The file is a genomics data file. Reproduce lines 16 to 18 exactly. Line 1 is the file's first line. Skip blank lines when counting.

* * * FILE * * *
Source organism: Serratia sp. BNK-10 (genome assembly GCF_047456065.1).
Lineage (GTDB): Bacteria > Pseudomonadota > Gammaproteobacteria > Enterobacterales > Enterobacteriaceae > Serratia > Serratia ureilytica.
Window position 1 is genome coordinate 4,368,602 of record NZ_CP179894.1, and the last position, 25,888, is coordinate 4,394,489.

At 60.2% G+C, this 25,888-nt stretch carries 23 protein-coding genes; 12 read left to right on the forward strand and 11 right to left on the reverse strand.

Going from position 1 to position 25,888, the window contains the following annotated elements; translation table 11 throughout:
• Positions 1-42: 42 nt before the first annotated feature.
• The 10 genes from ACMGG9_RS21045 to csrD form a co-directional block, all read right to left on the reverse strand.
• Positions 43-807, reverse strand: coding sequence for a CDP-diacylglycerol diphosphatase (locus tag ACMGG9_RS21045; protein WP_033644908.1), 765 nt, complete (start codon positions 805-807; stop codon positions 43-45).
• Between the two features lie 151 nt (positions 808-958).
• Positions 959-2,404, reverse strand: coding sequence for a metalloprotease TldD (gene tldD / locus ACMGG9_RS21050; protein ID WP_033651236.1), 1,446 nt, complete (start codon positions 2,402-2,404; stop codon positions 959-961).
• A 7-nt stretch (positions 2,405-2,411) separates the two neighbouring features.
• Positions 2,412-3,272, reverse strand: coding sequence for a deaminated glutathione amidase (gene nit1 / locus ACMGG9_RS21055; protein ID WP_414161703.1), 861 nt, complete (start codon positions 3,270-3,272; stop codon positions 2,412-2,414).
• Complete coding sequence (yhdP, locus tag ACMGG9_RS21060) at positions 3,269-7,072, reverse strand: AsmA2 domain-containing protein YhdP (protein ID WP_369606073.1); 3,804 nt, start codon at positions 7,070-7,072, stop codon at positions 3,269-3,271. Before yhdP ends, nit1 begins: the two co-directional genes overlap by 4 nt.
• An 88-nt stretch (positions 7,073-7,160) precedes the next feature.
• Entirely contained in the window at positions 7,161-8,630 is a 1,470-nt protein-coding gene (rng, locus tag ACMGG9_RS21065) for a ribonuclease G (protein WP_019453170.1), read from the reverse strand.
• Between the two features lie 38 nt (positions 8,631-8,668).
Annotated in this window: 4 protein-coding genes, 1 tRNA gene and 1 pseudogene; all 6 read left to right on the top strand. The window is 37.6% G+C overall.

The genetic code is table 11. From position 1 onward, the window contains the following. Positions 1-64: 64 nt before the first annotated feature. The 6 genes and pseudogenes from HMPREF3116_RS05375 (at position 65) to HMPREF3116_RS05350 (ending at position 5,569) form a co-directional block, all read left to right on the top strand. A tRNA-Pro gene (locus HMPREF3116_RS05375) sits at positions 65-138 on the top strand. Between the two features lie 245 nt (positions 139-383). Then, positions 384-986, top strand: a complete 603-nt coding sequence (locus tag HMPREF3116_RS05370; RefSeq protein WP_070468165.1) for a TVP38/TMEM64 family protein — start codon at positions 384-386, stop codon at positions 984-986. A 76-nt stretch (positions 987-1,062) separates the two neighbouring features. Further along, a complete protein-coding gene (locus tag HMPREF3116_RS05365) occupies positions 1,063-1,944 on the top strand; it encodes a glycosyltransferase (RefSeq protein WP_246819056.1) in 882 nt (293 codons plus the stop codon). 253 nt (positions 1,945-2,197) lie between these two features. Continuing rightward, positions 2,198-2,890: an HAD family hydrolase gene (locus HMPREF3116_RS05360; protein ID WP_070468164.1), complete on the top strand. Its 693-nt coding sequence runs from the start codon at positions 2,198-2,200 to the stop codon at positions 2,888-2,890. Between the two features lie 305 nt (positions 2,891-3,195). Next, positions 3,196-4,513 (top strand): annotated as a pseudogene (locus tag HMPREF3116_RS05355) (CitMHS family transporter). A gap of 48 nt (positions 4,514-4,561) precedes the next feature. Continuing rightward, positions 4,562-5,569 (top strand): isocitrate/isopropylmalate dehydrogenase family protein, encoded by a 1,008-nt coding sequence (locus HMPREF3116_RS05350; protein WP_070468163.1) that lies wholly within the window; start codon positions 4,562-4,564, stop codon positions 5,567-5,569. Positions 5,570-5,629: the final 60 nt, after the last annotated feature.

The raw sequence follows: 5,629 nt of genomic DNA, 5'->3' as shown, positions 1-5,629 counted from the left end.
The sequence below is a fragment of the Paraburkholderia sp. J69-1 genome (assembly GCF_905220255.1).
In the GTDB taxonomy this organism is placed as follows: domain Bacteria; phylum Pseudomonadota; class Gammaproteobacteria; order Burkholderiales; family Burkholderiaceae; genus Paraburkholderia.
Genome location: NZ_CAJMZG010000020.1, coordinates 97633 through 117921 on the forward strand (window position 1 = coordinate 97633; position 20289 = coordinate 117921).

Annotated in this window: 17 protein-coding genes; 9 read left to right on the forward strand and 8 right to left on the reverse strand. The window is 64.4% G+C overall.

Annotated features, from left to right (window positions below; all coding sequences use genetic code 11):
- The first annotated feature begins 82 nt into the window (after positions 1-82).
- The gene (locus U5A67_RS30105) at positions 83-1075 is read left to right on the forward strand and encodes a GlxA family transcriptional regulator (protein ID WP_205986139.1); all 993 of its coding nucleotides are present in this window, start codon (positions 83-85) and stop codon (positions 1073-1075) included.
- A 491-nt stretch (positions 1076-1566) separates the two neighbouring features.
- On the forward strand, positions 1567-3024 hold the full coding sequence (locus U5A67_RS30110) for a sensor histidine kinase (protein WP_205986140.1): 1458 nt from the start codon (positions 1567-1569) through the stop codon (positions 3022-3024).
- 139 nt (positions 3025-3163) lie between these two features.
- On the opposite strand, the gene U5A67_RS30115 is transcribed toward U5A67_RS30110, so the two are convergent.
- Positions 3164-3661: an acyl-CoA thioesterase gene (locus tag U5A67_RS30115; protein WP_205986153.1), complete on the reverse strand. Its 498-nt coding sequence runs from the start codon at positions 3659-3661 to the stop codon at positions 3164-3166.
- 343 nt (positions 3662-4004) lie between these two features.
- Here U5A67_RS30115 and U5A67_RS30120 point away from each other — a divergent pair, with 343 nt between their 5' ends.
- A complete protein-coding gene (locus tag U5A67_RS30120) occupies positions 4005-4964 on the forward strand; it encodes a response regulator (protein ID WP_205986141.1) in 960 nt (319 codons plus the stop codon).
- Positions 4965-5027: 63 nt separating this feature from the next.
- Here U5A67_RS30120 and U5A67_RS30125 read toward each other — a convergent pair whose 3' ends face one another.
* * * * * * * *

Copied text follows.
• Between the two features lie 38 nt (positions 8,631-8,668).
Annotated in this window: 4 protein-coding genes, 1 tRNA gene and 1 pseudogene; all 6 read left to right on the top strand. The window is 37.6% G+C overall.

The genetic code is table 11. From position 1 onward, the window contains the following. Positions 1-64: 64 nt before the first annotated feature. The 6 genes and pseudogenes from HMPREF3116_RS05375 (at position 65) to HMPREF3116_RS05350 (ending at position 5,569) form a co-directional block, all read left to right on the top strand. A tRNA-Pro gene (locus HMPREF3116_RS05375) sits at positions 65-138 on the top strand. Between the two features lie 245 nt (positions 139-383). Then, positions 384-986, top strand: a complete 603-nt coding sequence (locus tag HMPREF3116_RS05370; RefSeq protein WP_070468165.1) for a TVP38/TMEM64 family protein — start codon at positions 384-386, stop codon at positions 984-986. A 76-nt stretch (positions 987-1,062) separates the two neighbouring features. Further along, a complete protein-coding gene (locus tag HMPREF3116_RS05365) occupies positions 1,063-1,944 on the top strand; it encodes a glycosyltransferase (RefSeq protein WP_246819056.1) in 882 nt (293 codons plus the stop codon). 253 nt (positions 1,945-2,197) lie between these two features. Continuing rightward, positions 2,198-2,890: an HAD family hydrolase gene (locus HMPREF3116_RS05360; protein ID WP_070468164.1), complete on the top strand. Its 693-nt coding sequence runs from the start codon at positions 2,198-2,200 to the stop codon at positions 2,888-2,890. Between the two features lie 305 nt (positions 2,891-3,195). Next, positions 3,196-4,513 (top strand): annotated as a pseudogene (locus tag HMPREF3116_RS05355) (CitMHS family transporter). A gap of 48 nt (positions 4,514-4,561) precedes the next feature. Continuing rightward, positions 4,562-5,569 (top strand): isocitrate/isopropylmalate dehydrogenase family protein, encoded by a 1,008-nt coding sequence (locus HMPREF3116_RS05350; protein WP_070468163.1) that lies wholly within the window; start codon positions 4,562-4,564, stop codon positions 5,567-5,569. Positions 5,570-5,629: the final 60 nt, after the last annotated feature.